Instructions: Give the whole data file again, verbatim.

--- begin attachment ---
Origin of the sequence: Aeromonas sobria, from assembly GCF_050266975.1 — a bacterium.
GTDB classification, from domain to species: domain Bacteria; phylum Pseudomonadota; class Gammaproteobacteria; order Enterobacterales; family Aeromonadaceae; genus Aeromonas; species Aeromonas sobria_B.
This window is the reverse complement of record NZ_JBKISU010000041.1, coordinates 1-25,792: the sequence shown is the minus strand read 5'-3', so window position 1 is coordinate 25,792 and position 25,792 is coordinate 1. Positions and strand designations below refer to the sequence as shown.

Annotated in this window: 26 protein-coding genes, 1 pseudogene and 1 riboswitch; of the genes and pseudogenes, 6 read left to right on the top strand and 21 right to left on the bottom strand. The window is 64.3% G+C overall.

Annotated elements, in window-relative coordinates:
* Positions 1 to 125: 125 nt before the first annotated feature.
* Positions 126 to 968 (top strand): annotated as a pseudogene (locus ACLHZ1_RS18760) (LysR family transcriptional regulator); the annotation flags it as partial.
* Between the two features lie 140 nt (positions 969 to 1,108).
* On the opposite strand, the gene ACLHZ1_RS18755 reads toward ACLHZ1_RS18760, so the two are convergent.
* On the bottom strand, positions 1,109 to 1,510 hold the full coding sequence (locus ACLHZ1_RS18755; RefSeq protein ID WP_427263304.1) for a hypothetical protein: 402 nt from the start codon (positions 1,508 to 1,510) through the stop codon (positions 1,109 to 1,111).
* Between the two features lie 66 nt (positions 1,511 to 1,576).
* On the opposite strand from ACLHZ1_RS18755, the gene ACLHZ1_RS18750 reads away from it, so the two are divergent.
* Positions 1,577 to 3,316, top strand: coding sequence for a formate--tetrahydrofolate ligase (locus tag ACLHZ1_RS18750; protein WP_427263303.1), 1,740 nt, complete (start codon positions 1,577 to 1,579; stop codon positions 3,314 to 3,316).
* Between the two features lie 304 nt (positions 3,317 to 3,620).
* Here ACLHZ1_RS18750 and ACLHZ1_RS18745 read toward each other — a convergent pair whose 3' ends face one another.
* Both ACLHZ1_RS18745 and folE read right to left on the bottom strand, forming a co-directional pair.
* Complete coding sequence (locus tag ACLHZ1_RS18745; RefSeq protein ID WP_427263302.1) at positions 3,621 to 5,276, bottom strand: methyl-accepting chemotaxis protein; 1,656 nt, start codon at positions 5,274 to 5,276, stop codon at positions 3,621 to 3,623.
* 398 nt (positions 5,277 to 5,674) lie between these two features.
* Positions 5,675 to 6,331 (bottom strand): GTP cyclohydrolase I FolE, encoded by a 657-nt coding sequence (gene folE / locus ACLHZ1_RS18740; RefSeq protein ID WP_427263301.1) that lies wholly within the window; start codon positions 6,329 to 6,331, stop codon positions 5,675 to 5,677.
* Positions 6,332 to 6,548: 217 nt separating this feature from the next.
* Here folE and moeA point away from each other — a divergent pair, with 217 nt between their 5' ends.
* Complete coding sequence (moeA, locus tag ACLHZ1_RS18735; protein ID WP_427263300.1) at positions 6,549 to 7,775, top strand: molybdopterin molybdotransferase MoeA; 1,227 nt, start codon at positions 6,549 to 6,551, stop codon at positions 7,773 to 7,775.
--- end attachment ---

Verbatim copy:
Origin of the sequence: Aeromonas sobria, from assembly GCF_050266975.1 — a bacterium.
GTDB classification, from domain to species: domain Bacteria; phylum Pseudomonadota; class Gammaproteobacteria; order Enterobacterales; family Aeromonadaceae; genus Aeromonas; species Aeromonas sobria_B.
This window is the reverse complement of record NZ_JBKISU010000041.1, coordinates 1-25,792: the sequence shown is the minus strand read 5'-3', so window position 1 is coordinate 25,792 and position 25,792 is coordinate 1. Positions and strand designations below refer to the sequence as shown.

Annotated in this window: 26 protein-coding genes, 1 pseudogene and 1 riboswitch; of the genes and pseudogenes, 6 read left to right on the top strand and 21 right to left on the bottom strand. The window is 64.3% G+C overall.

Annotated elements, in window-relative coordinates:
* Positions 1 to 125: 125 nt before the first annotated feature.
* Positions 126 to 968 (top strand): annotated as a pseudogene (locus ACLHZ1_RS18760) (LysR family transcriptional regulator); the annotation flags it as partial.
* Between the two features lie 140 nt (positions 969 to 1,108).
* On the opposite strand, the gene ACLHZ1_RS18755 reads toward ACLHZ1_RS18760, so the two are convergent.
* On the bottom strand, positions 1,109 to 1,510 hold the full coding sequence (locus ACLHZ1_RS18755; RefSeq protein ID WP_427263304.1) for a hypothetical protein: 402 nt from the start codon (positions 1,508 to 1,510) through the stop codon (positions 1,109 to 1,111).
* Between the two features lie 66 nt (positions 1,511 to 1,576).
* On the opposite strand from ACLHZ1_RS18755, the gene ACLHZ1_RS18750 reads away from it, so the two are divergent.
* Positions 1,577 to 3,316, top strand: coding sequence for a formate--tetrahydrofolate ligase (locus tag ACLHZ1_RS18750; protein WP_427263303.1), 1,740 nt, complete (start codon positions 1,577 to 1,579; stop codon positions 3,314 to 3,316).
* Between the two features lie 304 nt (positions 3,317 to 3,620).
* Here ACLHZ1_RS18750 and ACLHZ1_RS18745 read toward each other — a convergent pair whose 3' ends face one another.
* Both ACLHZ1_RS18745 and folE read right to left on the bottom strand, forming a co-directional pair.
* Complete coding sequence (locus tag ACLHZ1_RS18745; RefSeq protein ID WP_427263302.1) at positions 3,621 to 5,276, bottom strand: methyl-accepting chemotaxis protein; 1,656 nt, start codon at positions 5,274 to 5,276, stop codon at positions 3,621 to 3,623.
* 398 nt (positions 5,277 to 5,674) lie between these two features.
* Positions 5,675 to 6,331 (bottom strand): GTP cyclohydrolase I FolE, encoded by a 657-nt coding sequence (gene folE / locus ACLHZ1_RS18740; RefSeq protein ID WP_427263301.1) that lies wholly within the window; start codon positions 6,329 to 6,331, stop codon positions 5,675 to 5,677.
* Positions 6,332 to 6,548: 217 nt separating this feature from the next.
* Here folE and moeA point away from each other — a divergent pair, with 217 nt between their 5' ends.
* Complete coding sequence (moeA, locus tag ACLHZ1_RS18735; protein ID WP_427263300.1) at positions 6,549 to 7,775, top strand: molybdopterin molybdotransferase MoeA; 1,227 nt, start codon at positions 6,549 to 6,551, stop codon at positions 7,773 to 7,775.